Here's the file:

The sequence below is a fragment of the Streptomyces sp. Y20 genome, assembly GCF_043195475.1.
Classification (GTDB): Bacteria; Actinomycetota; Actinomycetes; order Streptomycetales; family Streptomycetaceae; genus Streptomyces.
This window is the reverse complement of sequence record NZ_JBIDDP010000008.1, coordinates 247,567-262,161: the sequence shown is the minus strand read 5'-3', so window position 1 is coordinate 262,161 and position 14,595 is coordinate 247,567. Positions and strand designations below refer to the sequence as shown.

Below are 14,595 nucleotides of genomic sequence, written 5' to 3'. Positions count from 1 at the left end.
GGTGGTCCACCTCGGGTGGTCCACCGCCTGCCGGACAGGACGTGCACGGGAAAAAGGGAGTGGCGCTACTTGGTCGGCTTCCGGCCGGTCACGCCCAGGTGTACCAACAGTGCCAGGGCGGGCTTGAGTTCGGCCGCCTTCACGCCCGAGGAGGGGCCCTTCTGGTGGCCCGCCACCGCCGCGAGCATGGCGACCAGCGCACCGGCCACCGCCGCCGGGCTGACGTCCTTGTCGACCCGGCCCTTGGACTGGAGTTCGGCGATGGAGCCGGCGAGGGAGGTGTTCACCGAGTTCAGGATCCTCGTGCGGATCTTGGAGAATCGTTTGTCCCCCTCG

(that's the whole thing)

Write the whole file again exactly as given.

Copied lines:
The sequence below is a fragment of the Streptomyces sp. Y20 genome, assembly GCF_043195475.1.
Classification (GTDB): Bacteria; Actinomycetota; Actinomycetes; order Streptomycetales; family Streptomycetaceae; genus Streptomyces.
This window is the reverse complement of sequence record NZ_JBIDDP010000008.1, coordinates 247,567-262,161: the sequence shown is the minus strand read 5'-3', so window position 1 is coordinate 262,161 and position 14,595 is coordinate 247,567. Positions and strand designations below refer to the sequence as shown.

Below are 14,595 nucleotides of genomic sequence, written 5' to 3'. Positions count from 1 at the left end.
GGTGGTCCACCTCGGGTGGTCCACCGCCTGCCGGACAGGACGTGCACGGGAAAAAGGGAGTGGCGCTACTTGGTCGGCTTCCGGCCGGTCACGCCCAGGTGTACCAACAGTGCCAGGGCGGGCTTGAGTTCGGCCGCCTTCACGCCCGAGGAGGGGCCCTTCTGGTGGCCCGCCACCGCCGCGAGCATGGCGACCAGCGCACCGGCCACCGCCGCCGGGCTGACGTCCTTGTCGACCCGGCCCTTGGACTGGAGTTCGGCGATGGAGCCGGCGAGGGAGGTGTTCACCGAGTTCAGGATCCTCGTGCGGATCTTGGAGAATCGTTTGTCCCCCTCG